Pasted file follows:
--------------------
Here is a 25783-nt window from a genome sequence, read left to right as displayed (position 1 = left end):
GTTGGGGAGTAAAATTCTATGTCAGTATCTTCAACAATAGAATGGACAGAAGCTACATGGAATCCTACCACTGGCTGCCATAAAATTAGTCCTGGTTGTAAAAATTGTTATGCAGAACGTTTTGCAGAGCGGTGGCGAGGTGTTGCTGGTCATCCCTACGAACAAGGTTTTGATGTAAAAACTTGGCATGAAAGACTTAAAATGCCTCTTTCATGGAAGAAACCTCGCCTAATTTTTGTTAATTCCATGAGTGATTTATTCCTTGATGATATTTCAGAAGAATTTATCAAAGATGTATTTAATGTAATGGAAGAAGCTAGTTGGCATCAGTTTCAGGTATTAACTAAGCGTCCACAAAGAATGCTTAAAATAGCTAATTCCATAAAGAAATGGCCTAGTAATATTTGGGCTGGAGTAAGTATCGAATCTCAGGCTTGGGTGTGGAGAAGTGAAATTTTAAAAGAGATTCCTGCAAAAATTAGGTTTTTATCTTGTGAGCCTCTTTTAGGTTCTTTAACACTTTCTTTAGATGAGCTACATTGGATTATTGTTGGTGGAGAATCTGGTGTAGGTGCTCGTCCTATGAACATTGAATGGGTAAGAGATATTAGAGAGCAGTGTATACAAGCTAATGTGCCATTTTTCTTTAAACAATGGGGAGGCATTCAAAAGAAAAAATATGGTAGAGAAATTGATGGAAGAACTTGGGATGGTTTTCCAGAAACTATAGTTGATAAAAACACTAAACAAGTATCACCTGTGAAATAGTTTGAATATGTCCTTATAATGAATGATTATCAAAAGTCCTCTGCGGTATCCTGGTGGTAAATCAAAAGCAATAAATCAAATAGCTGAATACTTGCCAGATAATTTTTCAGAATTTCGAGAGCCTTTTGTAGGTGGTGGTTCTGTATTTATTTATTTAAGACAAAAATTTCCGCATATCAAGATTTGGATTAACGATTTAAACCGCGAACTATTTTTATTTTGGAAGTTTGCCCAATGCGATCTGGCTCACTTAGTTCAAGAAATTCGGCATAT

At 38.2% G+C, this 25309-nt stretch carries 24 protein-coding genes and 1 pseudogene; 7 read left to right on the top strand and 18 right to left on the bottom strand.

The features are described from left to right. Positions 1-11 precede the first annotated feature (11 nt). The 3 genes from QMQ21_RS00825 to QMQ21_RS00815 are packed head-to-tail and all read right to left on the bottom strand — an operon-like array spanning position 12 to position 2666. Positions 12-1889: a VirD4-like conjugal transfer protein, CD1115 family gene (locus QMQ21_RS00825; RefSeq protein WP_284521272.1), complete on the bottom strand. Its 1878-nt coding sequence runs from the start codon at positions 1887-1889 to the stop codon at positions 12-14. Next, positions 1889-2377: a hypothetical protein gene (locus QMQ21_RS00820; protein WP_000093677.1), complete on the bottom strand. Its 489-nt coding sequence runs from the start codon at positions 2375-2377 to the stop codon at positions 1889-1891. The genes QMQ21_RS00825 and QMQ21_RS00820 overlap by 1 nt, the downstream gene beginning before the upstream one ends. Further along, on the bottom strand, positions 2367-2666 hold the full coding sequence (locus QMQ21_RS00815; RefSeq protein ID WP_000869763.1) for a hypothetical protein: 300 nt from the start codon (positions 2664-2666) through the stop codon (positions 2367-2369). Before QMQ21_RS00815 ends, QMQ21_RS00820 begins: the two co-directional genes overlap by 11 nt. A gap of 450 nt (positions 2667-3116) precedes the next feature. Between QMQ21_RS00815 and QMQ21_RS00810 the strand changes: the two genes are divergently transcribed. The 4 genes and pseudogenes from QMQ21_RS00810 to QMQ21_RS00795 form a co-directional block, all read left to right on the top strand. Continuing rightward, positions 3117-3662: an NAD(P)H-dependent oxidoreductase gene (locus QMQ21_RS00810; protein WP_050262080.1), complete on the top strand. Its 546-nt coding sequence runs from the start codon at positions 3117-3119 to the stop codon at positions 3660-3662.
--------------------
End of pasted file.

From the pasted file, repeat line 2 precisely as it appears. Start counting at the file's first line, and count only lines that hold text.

GTTGGGGAGTAAAATTCTATGTCAGTATCTTCAACAATAGAATGGACAGAAGCTACATGGAATCCTACCACTGGCTGCCATAAAATTAGTCCTGGTTGTAAAAATTGTTATGCAGAACGTTTTGCAGAGCGGTGGCGAGGTGTTGCTGGTCATCCCTACGAACAAGGTTTTGATGTAAAAACTTGGCATGAAAGACTTAAAATGCCTCTTTCATGGAAGAAACCTCGCCTAATTTTTGTTAATTCCATGAGTGATTTATTCCTTGATGATATTTCAGAAGAATTTATCAAAGATGTATTTAATGTAATGGAAGAAGCTAGTTGGCATCAGTTTCAGGTATTAACTAAGCGTCCACAAAGAATGCTTAAAATAGCTAATTCCATAAAGAAATGGCCTAGTAATATTTGGGCTGGAGTAAGTATCGAATCTCAGGCTTGGGTGTGGAGAAGTGAAATTTTAAAAGAGATTCCTGCAAAAATTAGGTTTTTATCTTGTGAGCCTCTTTTAGGTTCTTTAACACTTTCTTTAGATGAGCTACATTGGATTATTGTTGGTGGAGAATCTGGTGTAGGTGCTCGTCCTATGAACATTGAATGGGTAAGAGATATTAGAGAGCAGTGTATACAAGCTAATGTGCCATTTTTCTTTAAACAATGGGGAGGCATTCAAAAGAAAAAATATGGTAGAGAAATTGATGGAAGAACTTGGGATGGTTTTCCAGAAACTATAGTTGATAAAAACACTAAACAAGTATCACCTGTGAAATAGTTTGAATATGTCCTTATAATGAATGATTATCAAAAGTCCTCTGCGGTATCCTGGTGGTAAATCAAAAGCAATAAATCAAATAGCTGAATACTTGCCAGATAATTTTTCAGAATTTCGAGAGCCTTTTGTAGGTGGTGGTTCTGTATTTATTTATTTAAGACAAAAATTTCCGCATATCAAGATTTGGATTAACGATTTAAACCGCGAACTATTTTTATTTTGGAAGTTTGCCCAATGCGATCTGGCTCACTTAGTTCAAGAAATTCGGCATAT